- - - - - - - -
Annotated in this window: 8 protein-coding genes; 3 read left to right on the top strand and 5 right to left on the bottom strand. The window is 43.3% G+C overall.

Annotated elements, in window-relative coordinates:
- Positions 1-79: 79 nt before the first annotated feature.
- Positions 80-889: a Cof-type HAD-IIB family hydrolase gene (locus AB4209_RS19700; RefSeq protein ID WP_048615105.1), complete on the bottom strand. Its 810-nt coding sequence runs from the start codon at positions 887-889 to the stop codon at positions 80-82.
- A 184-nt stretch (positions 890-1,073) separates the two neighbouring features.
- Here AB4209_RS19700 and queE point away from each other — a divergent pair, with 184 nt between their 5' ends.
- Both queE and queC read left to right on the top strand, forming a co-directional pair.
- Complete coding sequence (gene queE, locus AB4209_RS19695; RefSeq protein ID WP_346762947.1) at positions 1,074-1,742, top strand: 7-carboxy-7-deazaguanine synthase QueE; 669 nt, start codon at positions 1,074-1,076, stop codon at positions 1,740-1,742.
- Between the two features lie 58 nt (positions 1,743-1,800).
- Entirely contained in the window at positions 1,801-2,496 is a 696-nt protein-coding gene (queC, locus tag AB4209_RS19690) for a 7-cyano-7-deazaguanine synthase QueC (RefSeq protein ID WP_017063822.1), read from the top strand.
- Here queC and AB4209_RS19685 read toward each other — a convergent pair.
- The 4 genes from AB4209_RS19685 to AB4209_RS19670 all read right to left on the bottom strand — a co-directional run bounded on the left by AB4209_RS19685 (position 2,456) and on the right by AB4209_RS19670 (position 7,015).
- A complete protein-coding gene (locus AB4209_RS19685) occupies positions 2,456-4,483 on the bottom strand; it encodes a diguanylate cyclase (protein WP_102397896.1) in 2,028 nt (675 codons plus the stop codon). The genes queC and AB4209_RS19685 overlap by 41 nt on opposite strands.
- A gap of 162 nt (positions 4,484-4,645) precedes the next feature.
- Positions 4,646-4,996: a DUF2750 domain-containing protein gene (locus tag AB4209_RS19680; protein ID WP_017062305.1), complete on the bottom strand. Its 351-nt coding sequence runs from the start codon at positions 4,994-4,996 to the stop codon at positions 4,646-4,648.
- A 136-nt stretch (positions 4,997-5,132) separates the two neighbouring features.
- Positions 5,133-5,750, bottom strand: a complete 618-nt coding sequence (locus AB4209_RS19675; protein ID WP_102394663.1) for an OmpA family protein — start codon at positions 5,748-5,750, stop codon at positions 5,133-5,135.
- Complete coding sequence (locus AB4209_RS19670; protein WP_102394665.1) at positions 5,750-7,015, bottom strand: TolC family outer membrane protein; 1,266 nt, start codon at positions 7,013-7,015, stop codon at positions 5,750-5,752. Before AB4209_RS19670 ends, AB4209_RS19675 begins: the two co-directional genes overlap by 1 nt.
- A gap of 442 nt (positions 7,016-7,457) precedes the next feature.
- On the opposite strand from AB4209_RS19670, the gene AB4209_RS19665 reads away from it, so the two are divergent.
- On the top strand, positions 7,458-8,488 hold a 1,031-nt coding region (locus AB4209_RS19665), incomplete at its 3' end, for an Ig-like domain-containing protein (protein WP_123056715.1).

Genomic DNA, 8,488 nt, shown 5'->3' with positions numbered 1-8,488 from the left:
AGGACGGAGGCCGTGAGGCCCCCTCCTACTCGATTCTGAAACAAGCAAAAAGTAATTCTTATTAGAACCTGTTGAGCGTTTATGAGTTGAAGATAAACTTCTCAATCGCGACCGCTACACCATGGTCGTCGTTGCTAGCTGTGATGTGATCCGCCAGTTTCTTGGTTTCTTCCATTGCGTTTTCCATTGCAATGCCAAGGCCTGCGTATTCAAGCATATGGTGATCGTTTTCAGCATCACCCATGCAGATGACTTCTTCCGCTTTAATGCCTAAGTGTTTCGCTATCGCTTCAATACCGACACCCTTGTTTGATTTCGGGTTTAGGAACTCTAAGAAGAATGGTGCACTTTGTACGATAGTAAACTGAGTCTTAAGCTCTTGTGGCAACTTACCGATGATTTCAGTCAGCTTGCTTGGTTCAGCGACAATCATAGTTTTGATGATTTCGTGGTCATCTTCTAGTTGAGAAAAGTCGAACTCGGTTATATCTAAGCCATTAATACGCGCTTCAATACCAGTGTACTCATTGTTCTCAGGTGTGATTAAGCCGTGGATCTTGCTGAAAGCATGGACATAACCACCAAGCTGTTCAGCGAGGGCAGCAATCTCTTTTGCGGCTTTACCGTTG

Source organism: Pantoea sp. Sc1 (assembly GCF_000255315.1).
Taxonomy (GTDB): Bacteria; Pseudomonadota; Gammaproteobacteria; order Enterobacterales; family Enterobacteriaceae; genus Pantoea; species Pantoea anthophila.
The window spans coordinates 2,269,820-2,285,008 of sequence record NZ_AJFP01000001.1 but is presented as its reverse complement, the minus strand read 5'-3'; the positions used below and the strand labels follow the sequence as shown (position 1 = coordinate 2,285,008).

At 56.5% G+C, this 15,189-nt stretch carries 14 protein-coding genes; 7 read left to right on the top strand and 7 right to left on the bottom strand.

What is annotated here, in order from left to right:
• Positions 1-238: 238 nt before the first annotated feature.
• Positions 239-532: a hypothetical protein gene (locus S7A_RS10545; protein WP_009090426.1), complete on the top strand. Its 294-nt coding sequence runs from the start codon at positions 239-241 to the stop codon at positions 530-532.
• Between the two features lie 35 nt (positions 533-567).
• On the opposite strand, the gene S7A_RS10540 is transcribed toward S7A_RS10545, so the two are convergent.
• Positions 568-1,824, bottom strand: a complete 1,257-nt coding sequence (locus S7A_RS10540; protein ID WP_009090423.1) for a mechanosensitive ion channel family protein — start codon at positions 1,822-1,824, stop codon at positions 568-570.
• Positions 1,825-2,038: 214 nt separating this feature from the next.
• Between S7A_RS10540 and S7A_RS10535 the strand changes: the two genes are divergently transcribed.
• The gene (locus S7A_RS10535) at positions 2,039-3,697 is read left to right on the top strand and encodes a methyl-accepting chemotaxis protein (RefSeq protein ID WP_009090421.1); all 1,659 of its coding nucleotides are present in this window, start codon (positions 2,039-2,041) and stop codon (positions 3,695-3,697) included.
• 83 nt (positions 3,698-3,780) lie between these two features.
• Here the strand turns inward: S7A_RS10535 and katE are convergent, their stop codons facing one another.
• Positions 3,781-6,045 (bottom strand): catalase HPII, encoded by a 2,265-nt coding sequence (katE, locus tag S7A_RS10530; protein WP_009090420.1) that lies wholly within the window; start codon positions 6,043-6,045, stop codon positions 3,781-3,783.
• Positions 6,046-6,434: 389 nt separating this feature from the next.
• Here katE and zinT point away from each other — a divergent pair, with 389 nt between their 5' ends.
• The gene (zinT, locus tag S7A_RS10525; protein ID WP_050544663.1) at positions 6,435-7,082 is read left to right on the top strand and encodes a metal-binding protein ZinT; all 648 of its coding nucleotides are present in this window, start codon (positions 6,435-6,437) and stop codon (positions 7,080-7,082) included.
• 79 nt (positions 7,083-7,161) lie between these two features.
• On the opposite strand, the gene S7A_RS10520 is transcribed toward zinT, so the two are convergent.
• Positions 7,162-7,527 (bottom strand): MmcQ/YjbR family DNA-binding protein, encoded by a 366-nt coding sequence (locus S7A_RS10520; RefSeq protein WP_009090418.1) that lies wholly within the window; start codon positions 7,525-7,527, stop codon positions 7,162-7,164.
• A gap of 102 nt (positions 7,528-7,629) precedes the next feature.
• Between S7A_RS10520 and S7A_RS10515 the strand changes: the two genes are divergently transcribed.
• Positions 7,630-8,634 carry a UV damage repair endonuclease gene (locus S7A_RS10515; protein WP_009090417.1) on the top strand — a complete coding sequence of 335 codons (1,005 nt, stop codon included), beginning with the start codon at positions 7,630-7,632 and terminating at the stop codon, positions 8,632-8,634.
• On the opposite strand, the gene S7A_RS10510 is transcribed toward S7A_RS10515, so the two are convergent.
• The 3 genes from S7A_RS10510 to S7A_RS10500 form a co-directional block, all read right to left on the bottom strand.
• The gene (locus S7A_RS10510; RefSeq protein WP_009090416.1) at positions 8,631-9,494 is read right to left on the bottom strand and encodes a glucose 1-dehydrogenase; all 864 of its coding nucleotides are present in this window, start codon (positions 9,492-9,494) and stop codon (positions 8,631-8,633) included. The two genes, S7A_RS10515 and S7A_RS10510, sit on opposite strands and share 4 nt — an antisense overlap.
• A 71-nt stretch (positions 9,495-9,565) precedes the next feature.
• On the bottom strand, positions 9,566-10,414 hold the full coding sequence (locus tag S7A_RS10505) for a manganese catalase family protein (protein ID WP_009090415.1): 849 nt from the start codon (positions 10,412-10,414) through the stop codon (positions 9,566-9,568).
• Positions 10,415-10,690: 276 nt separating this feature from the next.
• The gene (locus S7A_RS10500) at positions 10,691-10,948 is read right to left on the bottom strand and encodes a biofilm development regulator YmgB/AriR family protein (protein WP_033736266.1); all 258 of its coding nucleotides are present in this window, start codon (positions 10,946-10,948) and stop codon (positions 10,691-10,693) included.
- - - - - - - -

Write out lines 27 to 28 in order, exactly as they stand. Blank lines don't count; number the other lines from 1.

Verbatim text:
At 56.5% G+C, this 15,189-nt stretch carries 14 protein-coding genes; 7 read left to right on the top strand and 7 right to left on the bottom strand.

What is annotated here, in order from left to right: